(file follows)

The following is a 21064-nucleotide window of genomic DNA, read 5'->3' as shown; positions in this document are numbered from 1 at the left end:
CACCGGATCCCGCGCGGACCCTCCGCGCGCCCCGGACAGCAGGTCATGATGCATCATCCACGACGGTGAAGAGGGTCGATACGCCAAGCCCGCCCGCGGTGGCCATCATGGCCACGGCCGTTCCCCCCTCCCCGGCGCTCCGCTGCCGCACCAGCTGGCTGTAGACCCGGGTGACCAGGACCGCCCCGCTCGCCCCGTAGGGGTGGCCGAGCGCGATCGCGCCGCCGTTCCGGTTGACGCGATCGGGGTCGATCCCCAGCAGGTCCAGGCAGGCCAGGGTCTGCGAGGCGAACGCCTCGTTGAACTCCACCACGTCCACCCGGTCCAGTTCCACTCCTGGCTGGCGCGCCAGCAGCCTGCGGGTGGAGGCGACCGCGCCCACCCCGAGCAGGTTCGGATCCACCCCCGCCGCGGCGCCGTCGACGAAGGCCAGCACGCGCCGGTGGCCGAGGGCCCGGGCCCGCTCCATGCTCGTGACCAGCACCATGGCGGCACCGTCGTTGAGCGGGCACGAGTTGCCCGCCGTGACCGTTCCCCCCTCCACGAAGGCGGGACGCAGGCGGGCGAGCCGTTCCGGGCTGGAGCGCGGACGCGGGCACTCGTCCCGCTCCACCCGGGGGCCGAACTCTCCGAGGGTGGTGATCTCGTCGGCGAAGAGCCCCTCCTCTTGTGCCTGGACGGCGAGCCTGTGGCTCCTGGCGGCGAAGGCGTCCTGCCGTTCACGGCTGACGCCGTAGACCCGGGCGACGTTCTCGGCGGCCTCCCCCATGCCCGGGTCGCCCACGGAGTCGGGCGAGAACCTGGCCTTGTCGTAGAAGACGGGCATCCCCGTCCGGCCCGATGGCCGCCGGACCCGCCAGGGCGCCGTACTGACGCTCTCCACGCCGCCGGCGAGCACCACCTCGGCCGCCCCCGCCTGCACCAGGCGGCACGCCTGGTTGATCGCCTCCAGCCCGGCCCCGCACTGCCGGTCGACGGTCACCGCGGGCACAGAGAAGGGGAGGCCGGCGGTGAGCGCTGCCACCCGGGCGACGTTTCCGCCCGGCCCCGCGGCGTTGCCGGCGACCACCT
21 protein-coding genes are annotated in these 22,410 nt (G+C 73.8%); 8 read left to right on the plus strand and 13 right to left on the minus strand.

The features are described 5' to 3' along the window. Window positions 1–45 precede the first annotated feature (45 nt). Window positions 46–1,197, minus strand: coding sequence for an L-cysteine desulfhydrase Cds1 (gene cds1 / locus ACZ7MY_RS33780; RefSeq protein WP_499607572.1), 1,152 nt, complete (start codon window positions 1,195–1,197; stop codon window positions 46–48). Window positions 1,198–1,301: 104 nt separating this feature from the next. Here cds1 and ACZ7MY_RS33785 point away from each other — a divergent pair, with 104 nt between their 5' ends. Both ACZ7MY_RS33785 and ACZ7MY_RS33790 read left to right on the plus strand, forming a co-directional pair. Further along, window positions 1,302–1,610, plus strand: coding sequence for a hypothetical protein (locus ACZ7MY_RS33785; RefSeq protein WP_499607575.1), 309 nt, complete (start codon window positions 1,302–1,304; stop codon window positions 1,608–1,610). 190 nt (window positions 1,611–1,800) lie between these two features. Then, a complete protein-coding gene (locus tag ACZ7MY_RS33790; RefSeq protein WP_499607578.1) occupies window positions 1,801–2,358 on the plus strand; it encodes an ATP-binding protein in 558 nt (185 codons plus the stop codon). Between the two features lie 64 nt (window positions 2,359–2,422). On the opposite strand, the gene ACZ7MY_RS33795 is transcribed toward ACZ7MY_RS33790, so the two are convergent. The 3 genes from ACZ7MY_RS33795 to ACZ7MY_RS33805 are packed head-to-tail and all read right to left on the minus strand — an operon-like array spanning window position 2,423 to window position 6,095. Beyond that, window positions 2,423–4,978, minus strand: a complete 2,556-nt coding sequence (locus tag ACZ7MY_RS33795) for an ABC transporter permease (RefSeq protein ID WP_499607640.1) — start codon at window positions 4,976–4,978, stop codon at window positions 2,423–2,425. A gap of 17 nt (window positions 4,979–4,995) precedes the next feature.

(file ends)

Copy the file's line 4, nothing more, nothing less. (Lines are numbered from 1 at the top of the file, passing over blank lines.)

The features are described 5' to 3' along the window. Window positions 1–45 precede the first annotated feature (45 nt). Window positions 46–1,197, minus strand: coding sequence for an L-cysteine desulfhydrase Cds1 (gene cds1 / locus ACZ7MY_RS33780; RefSeq protein WP_499607572.1), 1,152 nt, complete (start codon window positions 1,195–1,197; stop codon window positions 46–48). Window positions 1,198–1,301: 104 nt separating this feature from the next. Here cds1 and ACZ7MY_RS33785 point away from each other — a divergent pair, with 104 nt between their 5' ends. Both ACZ7MY_RS33785 and ACZ7MY_RS33790 read left to right on the plus strand, forming a co-directional pair. Further along, window positions 1,302–1,610, plus strand: coding sequence for a hypothetical protein (locus ACZ7MY_RS33785; RefSeq protein WP_499607575.1), 309 nt, complete (start codon window positions 1,302–1,304; stop codon window positions 1,608–1,610). 190 nt (window positions 1,611–1,800) lie between these two features. Then, a complete protein-coding gene (locus tag ACZ7MY_RS33790; RefSeq protein WP_499607578.1) occupies window positions 1,801–2,358 on the plus strand; it encodes an ATP-binding protein in 558 nt (185 codons plus the stop codon). Between the two features lie 64 nt (window positions 2,359–2,422). On the opposite strand, the gene ACZ7MY_RS33795 is transcribed toward ACZ7MY_RS33790, so the two are convergent. The 3 genes from ACZ7MY_RS33795 to ACZ7MY_RS33805 are packed head-to-tail and all read right to left on the minus strand — an operon-like array spanning window position 2,423 to window position 6,095. Beyond that, window positions 2,423–4,978, minus strand: a complete 2,556-nt coding sequence (locus tag ACZ7MY_RS33795) for an ABC transporter permease (RefSeq protein ID WP_499607640.1) — start codon at window positions 4,976–4,978, stop codon at window positions 2,423–2,425. A gap of 17 nt (window positions 4,979–4,995) precedes the next feature.